Disclaimer: Please be advised that everyone's experiences may be different and appropriate treatments may vary. Any medical information that you find on The Romberg's Connection website must NOT serve as a substitute for consultation with one's personal physicians. Our visitors should discuss any specific questions or concerns they may have about Rombergs with health care professionals who are familiar with the specifics of their special case.
As a support group, The Romberg's Connection is unable to offer medical advice to anyone. However, we are presently working on a listing of doctors with Rombergs experience.

All photos and text are the property of the families represented, and may not be used without their consent.

This is Judy's Parry-Romberg Storymouther...

My name is Judy. I am 37 years old. I was diagnosed with Rombergs in January, 1995. Based on my personal recollection, on photographs, and on the presence of the coup de sabre, the doctors I've seen figure the Rombergs started when I was very young, although the first time I was aware of any symptoms was at age 9. The right side of my face is affected; both the bone and the soft tissue.

For me, the first manifestation of Rombergs was a strange, sort of ache-y itchiness along the middle of my skull when I was about 9 years old. Next, at age 12, my right upper lip started to vanish. I have what a plastic surgeon would refer to as "a whistle," an absence of tissue on the upper right side. Since I had braces on my teeth at the time, and was active in sports, I thought I had injured my lip and that it didn't heal properly.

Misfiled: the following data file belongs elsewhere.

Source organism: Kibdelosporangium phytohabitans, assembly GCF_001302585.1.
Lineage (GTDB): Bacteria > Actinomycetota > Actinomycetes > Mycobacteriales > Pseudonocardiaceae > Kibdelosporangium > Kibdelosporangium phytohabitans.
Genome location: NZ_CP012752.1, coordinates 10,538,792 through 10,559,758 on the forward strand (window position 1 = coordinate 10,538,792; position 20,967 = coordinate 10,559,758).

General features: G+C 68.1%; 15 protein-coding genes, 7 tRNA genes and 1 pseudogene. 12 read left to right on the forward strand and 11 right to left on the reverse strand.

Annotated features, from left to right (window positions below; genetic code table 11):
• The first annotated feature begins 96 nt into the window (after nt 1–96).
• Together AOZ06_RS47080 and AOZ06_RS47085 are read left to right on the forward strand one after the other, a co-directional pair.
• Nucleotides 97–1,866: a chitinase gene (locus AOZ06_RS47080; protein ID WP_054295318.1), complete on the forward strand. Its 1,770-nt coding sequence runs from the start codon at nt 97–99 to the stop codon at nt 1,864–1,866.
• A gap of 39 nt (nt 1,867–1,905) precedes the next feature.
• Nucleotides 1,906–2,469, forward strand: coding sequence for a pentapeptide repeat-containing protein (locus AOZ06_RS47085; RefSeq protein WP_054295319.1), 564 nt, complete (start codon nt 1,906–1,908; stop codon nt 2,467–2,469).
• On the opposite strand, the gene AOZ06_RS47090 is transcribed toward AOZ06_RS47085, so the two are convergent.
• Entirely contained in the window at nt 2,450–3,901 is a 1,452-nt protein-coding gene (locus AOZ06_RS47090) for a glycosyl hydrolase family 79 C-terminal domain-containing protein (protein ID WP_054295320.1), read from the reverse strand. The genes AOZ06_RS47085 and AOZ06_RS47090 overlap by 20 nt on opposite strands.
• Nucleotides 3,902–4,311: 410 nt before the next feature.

The ridge between the two halves of my forehead is REALLY pronounced now -- I think it started getting noticeable when I was about 19 or 20.

At about this same time, I started having all sorts of jaw problems. My jaw was actually out of joint for about 16 months. Then some years back I started having uncontrollable muscle spasms on the right side of my face in my temporomandibular (jaw) joint. It got so bad that I would literally have to physically pry my jaws apart to break the spasm, and my molars were starting to crumble because of the awful, constant spasm-ing. It also gave me a constant earache. I now get regular "BoTox therapy" to prevent the spasms.

In the summer of 1981, I took a physical anthropology class, and the professor for the class was well-known in the community because of his work in forensics, particularly for his work on the Ted Bundy case. At the end of the term, I asked if he would check out my skull. He said he'd never felt or seen a skull like mine, and thought, perhaps, that as a child, the bones in my skull along the Metopic suture (where the frontal bones meet) did not close correctly, but fused with a slight overlap that caused the ridge down the middle of my forehead (craniosynostosis). For 14 years this is what I thought was wrong with my skull!

Skull sutures

Aside from the muscle spasms and the cosmetic issues, I have terrible migraines that I am told are associated with the Rombergs. I have had periodic migraines as long as I can remember (i.e., before I was 9). About 3 years ago, they started to increase in frequency: I was getting at least 2-3 killer migraines a week. Rather than choosing to walk around with an industrial vice fastened to my head, I went to a neurologist instead, and things are somewhat better for me now -- I'm down to 4 or 5 really nasty ones each month.


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Judy's Story

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All photos and text are the property of the families represented, and may not be used without their consent.